Equipped with only Hoyer's report, the Fee Examiner concluded that the value of the proposed settlement is within a range of $1.2-$2.0 billion. See Fee Report at 56. The Fee Examiner calculated this figure based on Hoyer's $799.6 million estimated value of the BCR under the Settlement Agreement, plus the $410 million minimum guarantee Prudential has agreed to pay even if no claims are processed under the Settlement Agreement's ADR Process. See id.; cf. Def.'s Memorandum in Support of Class Action Settlement at 49 n. 15 (The total cost of the settlement, exclusive of the value of the BCR, "will be a minimum of $410 million and can exceed $1 billion."). The Fee Examiner further noted that the minimum value of $1.2 billion and Hoyer's valuation of $1.987 billion exclude the value to the class of having the requested attorneys' fee of $90 million paid directly by Prudential. See Fee Report at 57. Accordingly, the Fee Examiner determined that, on the available record, the range of reasonable valuations of the settlement is from a minimum value of $1,299,600,000, ($1,209,600,000 + $90 million fee award) to a value in excess of $2.077 billion ($1.987 billion + $90 million) depending, primarily, on the number of class members who take advantage of the proposed settlement's ADR Process. See Fee Report at 56-57 (emphasis added). The Fee Examiner therefore concluded that the Court could value the settlement anywhere within a range of roughly $800 million.
These figures exclude Prudential's costs of providing notice and Prudential's costs of administering the ADR process under the Settlement Agreement. Plaintiffs estimate the cost of providing notice at $50 million and the cost of administering the ADR Process at in excess of $100 million. See Weiss Aff. ¶¶ 11 n. 2, 196; Pls.' Memorandum of Law in Support of Joint Petition for Attorneys' Fees and Expenses at 41 n. 10.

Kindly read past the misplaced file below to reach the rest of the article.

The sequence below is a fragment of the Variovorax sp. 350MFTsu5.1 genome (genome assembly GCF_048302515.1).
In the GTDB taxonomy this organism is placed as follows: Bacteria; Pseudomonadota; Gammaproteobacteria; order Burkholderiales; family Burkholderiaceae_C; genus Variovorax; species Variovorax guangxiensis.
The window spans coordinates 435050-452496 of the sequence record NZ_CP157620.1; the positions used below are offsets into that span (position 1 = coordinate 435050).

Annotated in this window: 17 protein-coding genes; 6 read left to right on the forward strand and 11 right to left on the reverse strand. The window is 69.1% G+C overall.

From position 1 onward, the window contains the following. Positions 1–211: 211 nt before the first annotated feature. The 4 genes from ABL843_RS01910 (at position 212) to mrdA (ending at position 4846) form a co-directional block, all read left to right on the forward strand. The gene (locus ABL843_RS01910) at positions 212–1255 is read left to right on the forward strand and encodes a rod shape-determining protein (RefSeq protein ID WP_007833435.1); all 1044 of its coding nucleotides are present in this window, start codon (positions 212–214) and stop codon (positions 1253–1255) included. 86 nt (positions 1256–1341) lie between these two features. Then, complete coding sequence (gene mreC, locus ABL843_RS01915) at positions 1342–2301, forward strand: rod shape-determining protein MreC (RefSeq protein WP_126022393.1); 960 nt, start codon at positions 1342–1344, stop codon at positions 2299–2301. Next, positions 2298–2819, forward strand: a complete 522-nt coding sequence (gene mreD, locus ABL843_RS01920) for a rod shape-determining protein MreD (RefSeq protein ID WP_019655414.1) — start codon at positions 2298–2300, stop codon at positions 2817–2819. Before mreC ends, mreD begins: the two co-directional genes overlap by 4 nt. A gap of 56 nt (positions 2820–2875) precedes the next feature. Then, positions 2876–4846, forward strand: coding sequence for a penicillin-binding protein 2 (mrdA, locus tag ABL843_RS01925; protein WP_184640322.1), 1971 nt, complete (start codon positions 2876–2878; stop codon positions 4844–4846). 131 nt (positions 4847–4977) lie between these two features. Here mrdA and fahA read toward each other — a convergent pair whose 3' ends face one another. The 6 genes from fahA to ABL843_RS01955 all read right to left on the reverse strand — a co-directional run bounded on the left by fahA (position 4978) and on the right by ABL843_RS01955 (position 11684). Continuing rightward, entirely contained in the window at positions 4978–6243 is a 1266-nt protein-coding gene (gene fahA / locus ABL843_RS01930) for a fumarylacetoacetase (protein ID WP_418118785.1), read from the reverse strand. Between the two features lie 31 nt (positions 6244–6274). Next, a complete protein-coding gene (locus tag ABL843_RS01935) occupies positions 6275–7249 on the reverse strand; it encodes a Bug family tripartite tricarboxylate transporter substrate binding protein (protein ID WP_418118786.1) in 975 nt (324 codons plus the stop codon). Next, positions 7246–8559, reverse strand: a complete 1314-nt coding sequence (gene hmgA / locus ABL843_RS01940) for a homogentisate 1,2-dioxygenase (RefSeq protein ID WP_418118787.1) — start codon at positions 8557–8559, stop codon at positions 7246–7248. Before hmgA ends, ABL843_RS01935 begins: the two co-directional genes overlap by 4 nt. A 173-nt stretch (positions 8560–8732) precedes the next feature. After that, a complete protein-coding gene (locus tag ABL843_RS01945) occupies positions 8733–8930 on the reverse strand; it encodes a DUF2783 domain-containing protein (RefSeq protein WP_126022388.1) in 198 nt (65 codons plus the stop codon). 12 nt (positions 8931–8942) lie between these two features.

The Court is mindful of the Third Circuit requirement that this Court must arrive at a settlement value as a predicate to the award of attorneys' fees under the percentage-of-recovery method. See GM Trucks, 55 F.3d at 822. Here, however, the Court is faced with a Settlement Agreement that provides for a "future fund" that is uncapped and the total true value of which is dependent upon the number of class members that come forward to have their claims remediated under the ADR program. See Hoyer Aff. ¶ 13; Fee Report at 56-57. Thus, the Court views this case as an atypical common fund case.
The Court is also aware that, for purposes of awarding attorneys' fees, it must simply make "some reasonable assessment of the settlement's value." GM Trucks, 55 F.3d at 822; see also Mercedes-Benz, 899 F. Supp. at 1304. The Court, however, questions the reasonableness of any valuation that may differ by as much as $800 million, which when viewed on the valuation spectrum in this case, constitutes a 67% variable ($1.2 billion to $2.0 billion). The nature of the Settlement Agreement simply does not lend itself to a reasonable valuation at this time.